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How & Why Russia Forgot The Great War

The Great War hardly features in mass culture, having contributed neither myths nor heroes to Russian folk culture, and hardly having made a dent in nation's wealth of arts and literature.

Russia lost 3 million people in World War I. But it also provided examples of explosive military strength and economic resilience that would make any nation proud.

And yet, though the 100th anniversary of the war — which Russia joined on Aug. 1, 1914 — has revived some interest in the event, Russians generally do not often speak of World War I.

This is a nation that loves and cherishes memories of other past military triumphs. World War II has  developed a cult-like status over the decades, and even the Great Patriotic War against Napoleon is widely discussed and revered.

But beyond the history books, the Great War hardly features in mass culture, having contributed neither myths nor heroes to Russian folk culture, and hardly having made a dent in nation's wealth of arts and literature.

World War I's marginal position in Russian lore owes to the fact that it fell between the cracks of history, or — more specifically — between the Tsarist and Bolshevik regimes, Russian scholars said.

In destroying the tsars, the Bolshevik revolutionaries denounced the Great War as imperialist, thus robbing it of its potential for a popular legacy.

"The two world wars are antithetical national myths for Russia," said prominent philosopher and columnist Maxim Goryunov.

"It is an either-or situation. [World War I and World War II] are mutually exclusive, you cannot celebrate them both," Goryunov told The Moscow Times on the eve of the war's 100th anniversary on Thursday.

The Forgotten War

Russia boasts two major museums dedicated to the legacy of its 1812 war against Napoleon. Scores of museums celebrate the memory of World War II, and monuments to its heroes and victims can be found in abundance in every post-Soviet city, from Kaliningrad to Siberia.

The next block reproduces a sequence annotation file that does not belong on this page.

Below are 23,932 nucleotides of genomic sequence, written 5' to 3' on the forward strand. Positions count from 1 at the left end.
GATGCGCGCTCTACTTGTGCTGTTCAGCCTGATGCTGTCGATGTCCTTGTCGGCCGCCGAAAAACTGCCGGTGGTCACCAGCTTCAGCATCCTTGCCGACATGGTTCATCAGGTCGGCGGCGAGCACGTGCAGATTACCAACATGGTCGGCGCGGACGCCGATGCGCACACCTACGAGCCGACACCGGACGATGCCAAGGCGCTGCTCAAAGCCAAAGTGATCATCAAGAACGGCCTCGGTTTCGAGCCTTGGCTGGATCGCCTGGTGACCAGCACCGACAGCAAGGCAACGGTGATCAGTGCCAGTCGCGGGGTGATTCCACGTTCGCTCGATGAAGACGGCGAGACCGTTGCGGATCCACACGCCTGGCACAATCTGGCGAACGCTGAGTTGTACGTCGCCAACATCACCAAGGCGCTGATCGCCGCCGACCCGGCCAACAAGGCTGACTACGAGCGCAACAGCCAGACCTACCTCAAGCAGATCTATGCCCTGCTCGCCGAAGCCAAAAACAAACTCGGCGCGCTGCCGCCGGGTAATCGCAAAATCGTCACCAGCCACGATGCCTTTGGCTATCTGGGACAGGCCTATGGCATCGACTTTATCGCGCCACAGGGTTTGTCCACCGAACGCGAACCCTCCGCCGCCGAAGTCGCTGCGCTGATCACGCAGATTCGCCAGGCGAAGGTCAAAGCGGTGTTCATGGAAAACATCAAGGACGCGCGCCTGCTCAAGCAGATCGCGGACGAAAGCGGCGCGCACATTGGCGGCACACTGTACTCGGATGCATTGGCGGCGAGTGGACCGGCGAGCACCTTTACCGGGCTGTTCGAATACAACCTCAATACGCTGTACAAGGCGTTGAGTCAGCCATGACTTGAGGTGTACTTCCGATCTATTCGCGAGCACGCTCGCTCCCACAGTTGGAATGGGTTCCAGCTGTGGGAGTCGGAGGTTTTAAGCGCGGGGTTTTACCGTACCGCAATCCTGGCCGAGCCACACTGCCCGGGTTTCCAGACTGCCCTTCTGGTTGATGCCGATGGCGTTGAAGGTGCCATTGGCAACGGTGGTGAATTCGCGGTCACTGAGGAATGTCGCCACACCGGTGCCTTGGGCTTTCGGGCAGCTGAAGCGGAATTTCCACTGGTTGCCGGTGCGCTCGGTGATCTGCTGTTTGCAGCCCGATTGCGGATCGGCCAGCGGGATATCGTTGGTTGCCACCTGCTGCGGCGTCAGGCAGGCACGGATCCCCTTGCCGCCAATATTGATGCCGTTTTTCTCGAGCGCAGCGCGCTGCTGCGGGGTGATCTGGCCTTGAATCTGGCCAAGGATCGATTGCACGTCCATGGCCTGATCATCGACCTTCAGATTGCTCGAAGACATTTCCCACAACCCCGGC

But the country's first-ever World War I museum is only slated to open its doors in St. Petersburg next Tuesday, 96 years after the war ended.

The situation is no better where monuments are concerned: The first monument was unveiled in a park in Moscow's Sokol in 2004 on grounds that had been used clandestinely by the Bolshevik regime to bury the Great War's dead en masse. The park is now slated for partial demolition.

Only 15 percent of Russians know that World War I was triggered by the murder of Archduke Franz Ferdinand of Austria, and only 12 percent can correctly list the warring parties, according to a nationwide survey conducted by state pollster VTsIOM.

More than half of the 1,600 Russians polled earlier this month, found themselves at a loss to answer  either of these questions. In other words, they knew nothing about the war.

No One to Promote It

The problem with World War I is that the Russian regime that sent its troops to the front line was itself a casualty of the war, historians said.

The Romanov regime was ousted by the Bolsheviks, who saw the Great War as "imperialist" and actively opposed it, even as their countrymen fought on the front lines.

The Bolsheviks' negative view of the war became the party line, and lingered for decades in the Soviet history books, said Dr. Yelena Rudaya, a leading expert on World War I who works for the Historical Perspective Foundation, a conservative non-profit think tank in Moscow.

"They labeled it 'a shameful page of our history,' though it was actually a glorious one," Rudaya said of the Bolsheviks.

By contrast, the 1812 war had the tsarist regime to promote it, and World War II had the Soviet leadership, which made it a cornerstone of their patriotic ideology, said historian Valentin Shelokhayev, an expert on the late Russian empire.

"A war's memory is preserved from generation to generation by the political system [that survives it]," said Shelokhayev, who sits on the academic board of the Institute of Russian History at the Russian Academy of Sciences.

"But other people came to power in 1917," he said.

Russia generally has a poor historical memory, Shelokhayev said. A prime example is the 1917 revolution: Once celebrated as the most important event in history, it has gradually been forgotten, he said.

Almost half of Russians, or 47 percent, said the Bolshevik Revolution did not matter to them, and another 15 percent had no opinion on the matter, according to a 2012 poll conducted by the state-run Public Opinion Foundation. The study surveyed 1,500 respondents nationwide.